The Internet rescues political humour. I don't mean humour about politicians, which is doing fine. I mean the gormless putative humour voiced by politicians, that reporters often describe with one of journalism's most irritating words, quipped. ("They said they're furious? That's too bad," quips Mayor Ford.) Take Hillary Clinton, running four years ago for her party's presidential nomination. Her laugh itself -- a self-conscious attempt to prove she had a lighthearted side -- became a joke. But social media came to her aid through YouTube. Using the famous scene in the film Downfall, set in Hitler's bunker, with Hillary as Hitler, she lambasted her staff, via subtitles, for failing her against Obama: : ". . .
Who will save our schools, and public education?
Not Premier Dalton McGuinty, who's bought into the common obsession that the money "just isn't there." So he freezes public sector wages, pulling even more money out of the economy, assuring there'll be even less in taxes to spend on programs, leading to the same death spiral that Europe is following. I know high-school kids who understand this better than Dalton, but maybe it's because they can still take economics and business courses -- although his stress on standardized tests in the "basics" is undermining all that.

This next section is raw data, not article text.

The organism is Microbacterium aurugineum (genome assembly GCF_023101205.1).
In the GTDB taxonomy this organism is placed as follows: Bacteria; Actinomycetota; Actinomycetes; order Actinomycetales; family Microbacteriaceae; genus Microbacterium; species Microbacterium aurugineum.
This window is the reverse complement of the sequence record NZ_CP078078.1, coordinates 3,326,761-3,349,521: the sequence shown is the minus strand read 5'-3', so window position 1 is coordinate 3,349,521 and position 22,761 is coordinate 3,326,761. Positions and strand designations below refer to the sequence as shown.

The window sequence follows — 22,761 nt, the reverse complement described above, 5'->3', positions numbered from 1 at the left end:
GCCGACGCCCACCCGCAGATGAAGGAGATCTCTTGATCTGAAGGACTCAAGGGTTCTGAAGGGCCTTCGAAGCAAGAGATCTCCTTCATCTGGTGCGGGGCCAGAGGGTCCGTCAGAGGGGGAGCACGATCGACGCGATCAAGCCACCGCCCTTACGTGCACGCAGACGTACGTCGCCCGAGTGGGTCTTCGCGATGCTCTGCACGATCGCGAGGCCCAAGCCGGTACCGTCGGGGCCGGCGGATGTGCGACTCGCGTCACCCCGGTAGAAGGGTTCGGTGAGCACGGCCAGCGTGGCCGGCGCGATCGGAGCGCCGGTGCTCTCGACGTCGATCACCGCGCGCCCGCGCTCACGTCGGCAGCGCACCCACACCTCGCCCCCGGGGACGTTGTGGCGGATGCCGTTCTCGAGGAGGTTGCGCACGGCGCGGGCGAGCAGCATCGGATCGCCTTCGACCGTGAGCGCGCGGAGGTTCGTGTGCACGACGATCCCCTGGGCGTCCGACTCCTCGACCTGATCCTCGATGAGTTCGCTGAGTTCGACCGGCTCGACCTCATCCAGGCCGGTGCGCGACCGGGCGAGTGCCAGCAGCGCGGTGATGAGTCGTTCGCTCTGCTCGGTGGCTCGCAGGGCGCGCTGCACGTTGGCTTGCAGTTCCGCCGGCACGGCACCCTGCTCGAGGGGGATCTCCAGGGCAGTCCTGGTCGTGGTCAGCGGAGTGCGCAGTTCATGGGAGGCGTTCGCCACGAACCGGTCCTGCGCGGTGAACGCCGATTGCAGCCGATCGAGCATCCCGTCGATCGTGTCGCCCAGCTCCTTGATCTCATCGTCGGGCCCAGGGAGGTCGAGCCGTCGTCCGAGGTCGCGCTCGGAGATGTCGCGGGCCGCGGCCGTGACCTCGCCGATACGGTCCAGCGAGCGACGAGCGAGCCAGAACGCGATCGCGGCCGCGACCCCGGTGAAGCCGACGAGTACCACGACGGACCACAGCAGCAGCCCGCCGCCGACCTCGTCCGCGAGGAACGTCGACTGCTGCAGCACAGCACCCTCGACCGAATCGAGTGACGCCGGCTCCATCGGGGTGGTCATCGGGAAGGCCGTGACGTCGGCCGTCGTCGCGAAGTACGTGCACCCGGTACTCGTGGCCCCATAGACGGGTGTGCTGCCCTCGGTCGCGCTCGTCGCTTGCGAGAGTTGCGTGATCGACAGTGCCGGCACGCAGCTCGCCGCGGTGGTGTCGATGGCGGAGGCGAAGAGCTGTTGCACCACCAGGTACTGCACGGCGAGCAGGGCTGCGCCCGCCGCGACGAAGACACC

Unions are under attack in the United States -- not only from people like Gov. Scott Walker of Wisconsin, but now, with the teachers' strike in Chicago, from the very core of President Barack Obama's inner circle, his former chief of staff and current mayor of that city, Rahm Emanuel. Twenty-five thousand teachers and support staff are on strike there, shutting down the public school system in the nation's third-largest school district. This fight now raging in Chicago, Obama's hometown, has its roots in this historic stronghold of organized labour, and in the movement started one year ago this week, Occupy Wall Street.